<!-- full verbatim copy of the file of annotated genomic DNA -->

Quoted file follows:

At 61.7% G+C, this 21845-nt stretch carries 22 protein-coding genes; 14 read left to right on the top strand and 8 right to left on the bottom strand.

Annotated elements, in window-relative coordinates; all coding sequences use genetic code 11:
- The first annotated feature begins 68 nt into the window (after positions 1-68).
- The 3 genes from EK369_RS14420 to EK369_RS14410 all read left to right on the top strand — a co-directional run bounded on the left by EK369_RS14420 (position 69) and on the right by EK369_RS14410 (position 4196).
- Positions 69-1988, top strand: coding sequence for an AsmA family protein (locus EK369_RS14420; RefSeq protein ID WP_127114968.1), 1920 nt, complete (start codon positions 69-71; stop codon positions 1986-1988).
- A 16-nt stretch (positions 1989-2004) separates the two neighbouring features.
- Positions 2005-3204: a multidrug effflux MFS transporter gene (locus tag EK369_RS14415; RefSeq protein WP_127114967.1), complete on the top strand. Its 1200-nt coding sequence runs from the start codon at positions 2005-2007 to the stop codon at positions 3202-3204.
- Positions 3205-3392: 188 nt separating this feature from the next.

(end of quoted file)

At 61.7% G+C, this 21845-nt stretch carries 22 protein-coding genes; 14 read left to right on the top strand and 8 right to left on the bottom strand.

Annotated elements, in window-relative coordinates; all coding sequences use genetic code 11:
- The first annotated feature begins 68 nt into the window (after positions 1-68).
- The 3 genes from EK369_RS14420 to EK369_RS14410 all read left to right on the top strand — a co-directional run bounded on the left by EK369_RS14420 (position 69) and on the right by EK369_RS14410 (position 4196).
- Positions 69-1988, top strand: coding sequence for an AsmA family protein (locus EK369_RS14420; RefSeq protein ID WP_127114968.1), 1920 nt, complete (start codon positions 69-71; stop codon positions 1986-1988).
- A 16-nt stretch (positions 1989-2004) separates the two neighbouring features.
- Positions 2005-3204: a multidrug effflux MFS transporter gene (locus tag EK369_RS14415; RefSeq protein WP_127114967.1), complete on the top strand. Its 1200-nt coding sequence runs from the start codon at positions 2005-2007 to the stop codon at positions 3202-3204.
- Positions 3205-3392: 188 nt separating this feature from the next.